On federal freeways, the temporary hard shoulder use during heavy traffic creates additional capacity through an additional lane. This improves the traffic flow, thus avoiding traffic congestion and reducing the risk of accidents. Furthermore, travel time and fuel consumption are reduced. In the event of temporary capacity bottlenecks, investment costs can be kept low compared to an infrastructure expansion. In order to achieve an overall benefit, the risks due to additional lane changes and due to the absence of the hard shoulder for defective vehicles and operational service, are to be minimized. When implementing a temporary hard shoulder running, it must be ensured that the risks are reduced to a minimum. This can be achieved by appropriate technical equipment, e.g. dynamic freeway control systems.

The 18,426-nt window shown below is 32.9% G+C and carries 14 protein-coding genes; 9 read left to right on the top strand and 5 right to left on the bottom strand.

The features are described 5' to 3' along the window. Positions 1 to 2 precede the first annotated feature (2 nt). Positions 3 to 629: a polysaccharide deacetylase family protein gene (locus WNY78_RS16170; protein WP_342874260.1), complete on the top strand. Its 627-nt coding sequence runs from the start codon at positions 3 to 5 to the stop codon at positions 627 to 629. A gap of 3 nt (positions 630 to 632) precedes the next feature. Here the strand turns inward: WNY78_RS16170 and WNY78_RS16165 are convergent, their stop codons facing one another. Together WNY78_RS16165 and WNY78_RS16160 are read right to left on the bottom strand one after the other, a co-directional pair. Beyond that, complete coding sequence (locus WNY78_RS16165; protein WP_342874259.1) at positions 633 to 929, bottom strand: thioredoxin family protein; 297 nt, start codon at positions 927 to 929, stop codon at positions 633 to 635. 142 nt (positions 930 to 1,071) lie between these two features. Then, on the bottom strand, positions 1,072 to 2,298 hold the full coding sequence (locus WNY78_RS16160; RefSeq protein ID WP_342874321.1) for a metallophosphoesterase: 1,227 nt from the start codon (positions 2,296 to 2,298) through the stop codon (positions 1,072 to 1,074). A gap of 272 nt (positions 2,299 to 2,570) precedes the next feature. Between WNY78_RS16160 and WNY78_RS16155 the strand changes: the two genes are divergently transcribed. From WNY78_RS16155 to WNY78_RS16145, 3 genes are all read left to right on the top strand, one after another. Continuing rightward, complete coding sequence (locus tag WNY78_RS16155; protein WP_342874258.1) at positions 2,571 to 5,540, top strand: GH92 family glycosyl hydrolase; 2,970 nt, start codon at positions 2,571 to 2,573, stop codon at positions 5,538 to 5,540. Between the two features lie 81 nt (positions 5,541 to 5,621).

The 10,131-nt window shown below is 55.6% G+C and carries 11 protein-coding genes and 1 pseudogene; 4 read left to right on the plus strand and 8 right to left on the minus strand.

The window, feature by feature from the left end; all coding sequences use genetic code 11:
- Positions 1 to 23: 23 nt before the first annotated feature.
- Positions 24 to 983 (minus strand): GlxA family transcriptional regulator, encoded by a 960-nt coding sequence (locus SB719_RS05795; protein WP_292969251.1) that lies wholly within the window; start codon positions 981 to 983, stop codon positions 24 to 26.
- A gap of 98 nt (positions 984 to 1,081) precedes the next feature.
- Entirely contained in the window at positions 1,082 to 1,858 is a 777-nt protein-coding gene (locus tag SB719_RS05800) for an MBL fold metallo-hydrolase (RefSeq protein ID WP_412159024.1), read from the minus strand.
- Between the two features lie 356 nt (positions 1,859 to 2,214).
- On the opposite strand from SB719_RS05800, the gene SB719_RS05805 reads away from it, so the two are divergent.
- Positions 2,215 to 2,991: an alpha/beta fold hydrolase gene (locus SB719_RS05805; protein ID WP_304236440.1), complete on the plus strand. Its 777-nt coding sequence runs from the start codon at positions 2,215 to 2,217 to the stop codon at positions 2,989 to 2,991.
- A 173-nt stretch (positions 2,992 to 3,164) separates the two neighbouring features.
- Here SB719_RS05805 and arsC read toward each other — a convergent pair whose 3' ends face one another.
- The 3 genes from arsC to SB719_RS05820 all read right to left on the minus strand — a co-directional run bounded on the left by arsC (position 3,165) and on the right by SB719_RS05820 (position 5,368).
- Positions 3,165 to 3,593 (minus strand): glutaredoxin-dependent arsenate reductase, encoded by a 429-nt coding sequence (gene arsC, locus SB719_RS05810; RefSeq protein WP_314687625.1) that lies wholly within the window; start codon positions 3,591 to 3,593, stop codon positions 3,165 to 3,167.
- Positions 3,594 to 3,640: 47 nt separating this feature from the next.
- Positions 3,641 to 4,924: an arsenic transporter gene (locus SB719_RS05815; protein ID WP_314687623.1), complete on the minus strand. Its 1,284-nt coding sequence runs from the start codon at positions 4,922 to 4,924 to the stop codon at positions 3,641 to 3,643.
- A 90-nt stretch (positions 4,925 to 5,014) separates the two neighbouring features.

The main objective of this project is to process existing findings and to combine them with current data in order to derive future requirements for temporary hard shoulder runnings.
All German freeway sections with temporary hard shoulder runnings are recorded and analyzed with their constructional, operational, traffic and traffic law characteristics. A cost-benefit analysis of all aspects will enable a more targeted use of funds. The inclusion of traffic safety is of particular importance. In addition, the effects of temporary hard shoulder runnings on traffic are examined using microscopic traffic flow simulations. Based on the simulation results, a recommendation can be made as to which entry and exit types can be used economically in which traffic load scenarios.
The Institute for Transport Studies is in charge of the microscopic traffic flow simulations.